Business pushes for trade-based seats in Legco
Retaining the functional constituencies will keep the balance in Legco, says business leader who proposes a compromise voting system
A business leader has defended the relevance of trade-based seats in the legislature, saying criticism against such positions can be tackled by scrapping a voting system that requires support from both types of constituencies.
Keeping the functional seats could also be a form of universal suffrage if their voter bases were expanded, Federation of Hong Kong Industries chairman Stanley Lau Chin-ho said.
The four chambers of commerce together take up four trade-based seats on the 70-seat Legislative Council.
Lau said that only by sending its own representatives to Legco could the business sector truly express its views.
"It is very hard for businessmen to run in a direct election, as they do not support welfarism, which attracts votes," he told the South China Morning Post.
Giving the business sector a voice in the council would maintain a balance and prevent the council from becoming overly focused on welfare, he said.
Bills and motions tabled in Legco need the majority support from both geographical and functional constituencies to be passed.
Geographical-seat lawmakers are directly elected by their constituents, but their trade-based counterparts are elected by much smaller voter bases, whose sizes vary from sector to sector.
Some functional constituencies are elected by businesses, allowing them to manipulate the ballot.
Liberal Party chief James Tien Pei-chun and his brother, Michael Tien Puk-sun of the New People's Party, were businessmen who were directly voted into Legco by their geographical constituents instead of the support of their industries.
"There are not many Tiens in Hong Kong, and indeed, they do not truly represent the business sector - they would not dare to ignore voters' welfare demands totally when they actually need those votes," Lau said.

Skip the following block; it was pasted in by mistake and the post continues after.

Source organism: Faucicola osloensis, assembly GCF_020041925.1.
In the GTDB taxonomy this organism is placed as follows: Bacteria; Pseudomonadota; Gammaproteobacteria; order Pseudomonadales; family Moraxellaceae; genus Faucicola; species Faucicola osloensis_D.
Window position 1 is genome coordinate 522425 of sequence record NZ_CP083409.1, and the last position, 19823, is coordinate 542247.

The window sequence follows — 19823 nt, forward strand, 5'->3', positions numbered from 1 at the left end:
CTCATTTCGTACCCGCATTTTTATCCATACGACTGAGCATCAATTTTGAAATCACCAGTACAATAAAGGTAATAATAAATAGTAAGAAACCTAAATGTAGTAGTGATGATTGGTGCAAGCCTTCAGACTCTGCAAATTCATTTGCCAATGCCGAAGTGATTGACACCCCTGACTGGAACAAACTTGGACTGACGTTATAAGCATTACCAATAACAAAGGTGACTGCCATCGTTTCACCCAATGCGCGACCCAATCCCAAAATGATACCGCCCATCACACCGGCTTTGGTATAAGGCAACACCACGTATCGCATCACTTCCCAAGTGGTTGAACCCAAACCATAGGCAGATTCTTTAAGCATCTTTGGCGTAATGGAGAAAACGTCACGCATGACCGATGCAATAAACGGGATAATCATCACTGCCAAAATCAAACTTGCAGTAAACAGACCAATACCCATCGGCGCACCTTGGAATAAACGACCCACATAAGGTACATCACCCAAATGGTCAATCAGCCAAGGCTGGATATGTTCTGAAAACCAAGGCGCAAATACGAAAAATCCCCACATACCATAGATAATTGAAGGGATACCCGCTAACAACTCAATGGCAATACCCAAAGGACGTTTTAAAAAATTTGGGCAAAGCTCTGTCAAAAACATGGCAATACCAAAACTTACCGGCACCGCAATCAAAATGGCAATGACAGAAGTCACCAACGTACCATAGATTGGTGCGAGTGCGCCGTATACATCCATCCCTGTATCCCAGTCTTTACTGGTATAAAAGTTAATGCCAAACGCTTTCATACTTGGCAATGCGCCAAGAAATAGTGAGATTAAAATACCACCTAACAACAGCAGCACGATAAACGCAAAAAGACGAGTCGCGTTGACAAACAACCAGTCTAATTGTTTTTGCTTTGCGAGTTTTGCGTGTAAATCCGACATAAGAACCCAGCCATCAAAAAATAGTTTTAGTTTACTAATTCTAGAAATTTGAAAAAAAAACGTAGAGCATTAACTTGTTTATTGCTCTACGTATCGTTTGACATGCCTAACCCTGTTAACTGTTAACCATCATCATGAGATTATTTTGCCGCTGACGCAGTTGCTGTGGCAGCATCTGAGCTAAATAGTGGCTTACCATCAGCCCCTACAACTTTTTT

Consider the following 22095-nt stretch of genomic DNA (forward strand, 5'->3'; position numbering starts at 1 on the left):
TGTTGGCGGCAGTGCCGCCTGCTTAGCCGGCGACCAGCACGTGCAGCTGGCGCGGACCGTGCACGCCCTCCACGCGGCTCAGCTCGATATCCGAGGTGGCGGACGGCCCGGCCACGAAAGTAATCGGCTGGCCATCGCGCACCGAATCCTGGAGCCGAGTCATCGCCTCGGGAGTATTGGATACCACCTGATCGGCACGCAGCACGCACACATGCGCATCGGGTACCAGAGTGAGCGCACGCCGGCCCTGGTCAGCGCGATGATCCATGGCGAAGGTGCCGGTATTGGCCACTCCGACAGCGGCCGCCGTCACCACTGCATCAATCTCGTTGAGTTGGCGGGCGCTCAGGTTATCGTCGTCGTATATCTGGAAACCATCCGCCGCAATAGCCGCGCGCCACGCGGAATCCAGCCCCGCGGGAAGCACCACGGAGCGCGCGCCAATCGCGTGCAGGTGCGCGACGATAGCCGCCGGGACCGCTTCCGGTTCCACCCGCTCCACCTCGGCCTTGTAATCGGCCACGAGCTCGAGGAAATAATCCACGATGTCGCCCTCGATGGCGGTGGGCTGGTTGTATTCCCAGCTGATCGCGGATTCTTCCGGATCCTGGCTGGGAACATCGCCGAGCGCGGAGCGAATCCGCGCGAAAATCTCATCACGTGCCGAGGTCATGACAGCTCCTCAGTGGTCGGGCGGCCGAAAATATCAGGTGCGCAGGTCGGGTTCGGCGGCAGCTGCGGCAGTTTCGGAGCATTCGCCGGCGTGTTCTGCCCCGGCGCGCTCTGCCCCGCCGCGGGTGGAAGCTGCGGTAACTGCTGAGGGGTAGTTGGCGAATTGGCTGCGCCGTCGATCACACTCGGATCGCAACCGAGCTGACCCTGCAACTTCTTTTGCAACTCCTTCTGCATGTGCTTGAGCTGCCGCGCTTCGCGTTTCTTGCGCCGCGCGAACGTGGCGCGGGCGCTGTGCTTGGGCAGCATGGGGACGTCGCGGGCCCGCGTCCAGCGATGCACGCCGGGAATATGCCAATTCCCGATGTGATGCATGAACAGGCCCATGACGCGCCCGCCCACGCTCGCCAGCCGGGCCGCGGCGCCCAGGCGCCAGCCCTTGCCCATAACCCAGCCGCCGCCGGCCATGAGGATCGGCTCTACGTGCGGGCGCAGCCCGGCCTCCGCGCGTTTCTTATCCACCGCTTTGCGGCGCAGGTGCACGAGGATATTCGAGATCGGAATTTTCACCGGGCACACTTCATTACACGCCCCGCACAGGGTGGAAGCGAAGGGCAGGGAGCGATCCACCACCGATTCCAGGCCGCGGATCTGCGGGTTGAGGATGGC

Pan-democrats have criticised the current separate voting arrangement that allows motions supported by directly elected lawmakers to be vetoed by trade-based lawmakers.
Lau suggested a compromise that would abolish the current practice in exchange for retaining the functional constituencies.
"The changes, including [scrapping] the voting arrangement and widening the voter base, could be implemented by 2016 or 2020."
Lau also said controversy over political reform was the basis for the polarisation of society.
He cited a recent row between police and a teacher that had quickly taken on a political shade, drawing scores of supporters on both sides of the divide.
He hoped the pan-democratic camp could openly discuss reform proposals with different parties, but not use the Occupy Central civil disobedience campaign to threaten the government.
"There isn't just one form of universal suffrage in the world," he said. "An election with a screening process could be one, too."
He acknowledged that Chief Executive Leung Chun-ying had not done much in his first year in office, caught up as he was with endless scandals plaguing the government.
"Former chief executives Tung Chee-hwa and Donald Tsang Yam-kuen were not chosen by a direct election either, but they didn't go through the hard time Leung is having now," Lau said.